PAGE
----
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We flip a fair coin repeatedly and independently, resulting in a sequence of heads (H) and tails (T). We stop flipping the coin as soon as this sequence contains H or T T T T. What is the probability that this sequence contains at most two Ts?

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    $\begingroup$ If I read the problem correctly, there are only three possible sequences with at most two Ts: H, TH, TTH. Or am I missing something? $\endgroup$ – Harald Hanche-Olsen Dec 7 '14 at 8:29
  • $\begingroup$ @Harald: I don’t think so. And given the stopping conditions, there are only two other possible outcomes. $\endgroup$ – Brian M. Scott Dec 7 '14 at 8:30
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Flip the coin exactly three times (if the rules said to stop, just continue throwing for fun). Now if you've obtained TTT, then you've already got more than two T's, and will continue to have them regardless of what follows. So in this case getting at most two T's fails. In all other cases you've got a H, so the game has stopped, and you have at most two T's (in all, of which only those before the first H really matter). In these cases getting at most two T's succeeds.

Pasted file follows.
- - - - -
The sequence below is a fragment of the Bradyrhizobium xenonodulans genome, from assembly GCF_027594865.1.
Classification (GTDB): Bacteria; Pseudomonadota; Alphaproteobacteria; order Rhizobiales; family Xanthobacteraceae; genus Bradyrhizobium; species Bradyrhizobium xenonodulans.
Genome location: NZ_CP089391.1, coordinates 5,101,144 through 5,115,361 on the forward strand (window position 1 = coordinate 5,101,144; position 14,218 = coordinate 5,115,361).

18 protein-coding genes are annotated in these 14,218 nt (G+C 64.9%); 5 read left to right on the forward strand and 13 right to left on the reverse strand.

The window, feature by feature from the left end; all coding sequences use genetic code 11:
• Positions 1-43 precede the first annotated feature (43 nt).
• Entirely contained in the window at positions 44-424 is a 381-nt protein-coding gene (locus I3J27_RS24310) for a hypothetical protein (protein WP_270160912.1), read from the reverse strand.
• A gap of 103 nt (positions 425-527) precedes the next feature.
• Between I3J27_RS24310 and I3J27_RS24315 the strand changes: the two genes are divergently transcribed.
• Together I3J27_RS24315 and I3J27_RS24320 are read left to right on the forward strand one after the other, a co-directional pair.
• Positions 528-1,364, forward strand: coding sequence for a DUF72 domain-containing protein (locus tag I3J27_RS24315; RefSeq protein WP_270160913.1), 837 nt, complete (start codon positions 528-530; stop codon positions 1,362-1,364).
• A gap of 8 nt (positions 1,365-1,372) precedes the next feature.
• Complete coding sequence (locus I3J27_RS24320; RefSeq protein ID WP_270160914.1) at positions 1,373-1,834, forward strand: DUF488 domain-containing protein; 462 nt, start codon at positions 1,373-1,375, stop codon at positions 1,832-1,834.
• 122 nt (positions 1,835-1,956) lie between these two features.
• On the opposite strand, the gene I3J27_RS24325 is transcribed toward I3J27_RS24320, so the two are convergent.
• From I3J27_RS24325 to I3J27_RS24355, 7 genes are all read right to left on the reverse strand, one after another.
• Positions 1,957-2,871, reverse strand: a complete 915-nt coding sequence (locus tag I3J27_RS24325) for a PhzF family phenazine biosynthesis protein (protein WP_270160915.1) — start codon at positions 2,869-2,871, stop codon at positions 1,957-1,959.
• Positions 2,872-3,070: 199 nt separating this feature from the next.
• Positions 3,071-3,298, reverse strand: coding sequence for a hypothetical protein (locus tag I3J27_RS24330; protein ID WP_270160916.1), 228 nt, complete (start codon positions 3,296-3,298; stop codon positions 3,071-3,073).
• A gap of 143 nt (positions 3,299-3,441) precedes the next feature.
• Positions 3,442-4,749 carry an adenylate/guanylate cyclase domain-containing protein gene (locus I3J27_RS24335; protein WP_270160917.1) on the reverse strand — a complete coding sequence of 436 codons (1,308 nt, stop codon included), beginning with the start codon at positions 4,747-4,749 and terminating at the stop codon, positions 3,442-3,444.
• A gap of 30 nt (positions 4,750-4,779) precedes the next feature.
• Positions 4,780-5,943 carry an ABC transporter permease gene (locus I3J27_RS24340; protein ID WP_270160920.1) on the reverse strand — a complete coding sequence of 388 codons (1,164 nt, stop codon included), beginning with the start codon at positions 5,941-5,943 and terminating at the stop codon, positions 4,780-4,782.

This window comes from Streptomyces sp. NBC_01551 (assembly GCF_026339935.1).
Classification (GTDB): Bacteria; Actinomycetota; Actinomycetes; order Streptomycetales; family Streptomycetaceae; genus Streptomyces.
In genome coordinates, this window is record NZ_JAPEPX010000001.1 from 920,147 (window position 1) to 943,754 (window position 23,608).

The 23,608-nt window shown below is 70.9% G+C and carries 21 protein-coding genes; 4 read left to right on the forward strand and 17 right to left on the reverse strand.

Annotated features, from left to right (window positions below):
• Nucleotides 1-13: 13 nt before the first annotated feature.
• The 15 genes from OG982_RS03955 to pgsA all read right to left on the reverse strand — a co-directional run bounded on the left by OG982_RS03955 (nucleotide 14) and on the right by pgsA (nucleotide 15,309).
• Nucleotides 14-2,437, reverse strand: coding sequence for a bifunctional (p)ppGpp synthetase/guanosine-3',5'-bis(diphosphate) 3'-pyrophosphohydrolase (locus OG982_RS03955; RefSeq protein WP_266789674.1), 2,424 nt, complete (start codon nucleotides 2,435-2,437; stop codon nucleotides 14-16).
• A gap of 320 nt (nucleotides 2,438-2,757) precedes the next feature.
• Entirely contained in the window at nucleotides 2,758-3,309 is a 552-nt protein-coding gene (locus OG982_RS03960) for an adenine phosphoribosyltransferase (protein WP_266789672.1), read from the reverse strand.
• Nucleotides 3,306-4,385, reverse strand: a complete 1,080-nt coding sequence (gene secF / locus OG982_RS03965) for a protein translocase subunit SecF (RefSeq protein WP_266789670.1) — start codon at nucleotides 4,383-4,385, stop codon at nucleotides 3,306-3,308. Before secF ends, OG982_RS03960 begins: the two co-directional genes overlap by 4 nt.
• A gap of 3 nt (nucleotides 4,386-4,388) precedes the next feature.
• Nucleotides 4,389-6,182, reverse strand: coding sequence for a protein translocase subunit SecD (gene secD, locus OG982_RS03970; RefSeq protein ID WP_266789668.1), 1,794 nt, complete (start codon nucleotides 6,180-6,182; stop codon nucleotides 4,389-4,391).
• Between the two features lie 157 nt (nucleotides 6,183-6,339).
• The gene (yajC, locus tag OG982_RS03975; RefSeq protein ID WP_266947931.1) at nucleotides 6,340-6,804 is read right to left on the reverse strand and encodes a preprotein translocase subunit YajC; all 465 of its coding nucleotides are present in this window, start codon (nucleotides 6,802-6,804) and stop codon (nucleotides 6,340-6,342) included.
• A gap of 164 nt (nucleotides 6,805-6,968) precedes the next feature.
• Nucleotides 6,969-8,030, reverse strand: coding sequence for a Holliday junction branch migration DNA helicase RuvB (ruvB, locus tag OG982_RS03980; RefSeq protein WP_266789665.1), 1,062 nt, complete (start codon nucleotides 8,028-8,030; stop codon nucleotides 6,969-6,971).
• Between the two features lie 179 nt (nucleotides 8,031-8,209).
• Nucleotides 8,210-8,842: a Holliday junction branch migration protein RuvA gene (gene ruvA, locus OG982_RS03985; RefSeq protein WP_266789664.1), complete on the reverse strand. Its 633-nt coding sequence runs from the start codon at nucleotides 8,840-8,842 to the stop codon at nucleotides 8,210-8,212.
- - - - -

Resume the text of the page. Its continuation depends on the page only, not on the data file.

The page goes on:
So you can compute the probability of success as that of getting something else than TTT after three throws. (So that probability would be the same even if the rule for stopping at $4$ T's were replaced by stopping at say $97$ T's).

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  • $\begingroup$ would the answer be 14/16 since we don't want TTTH and TTTT? $\endgroup$ – user2551612 Dec 7 '14 at 10:01
  • $\begingroup$ Actually my answer say it suffices looking at three flips, so the denominator is $8$ rather than $16$. But yes, the answer you suggest has the correct value (and you can arrange the denominator to be $8$). $\endgroup$ – Marc van Leeuwen Dec 7 '14 at 10:52
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HINT: List the possible outcomes; there are only five of them. Calculate the probability of each. What fraction of the total of these probabilities comes from outcomes with at most two Ts?

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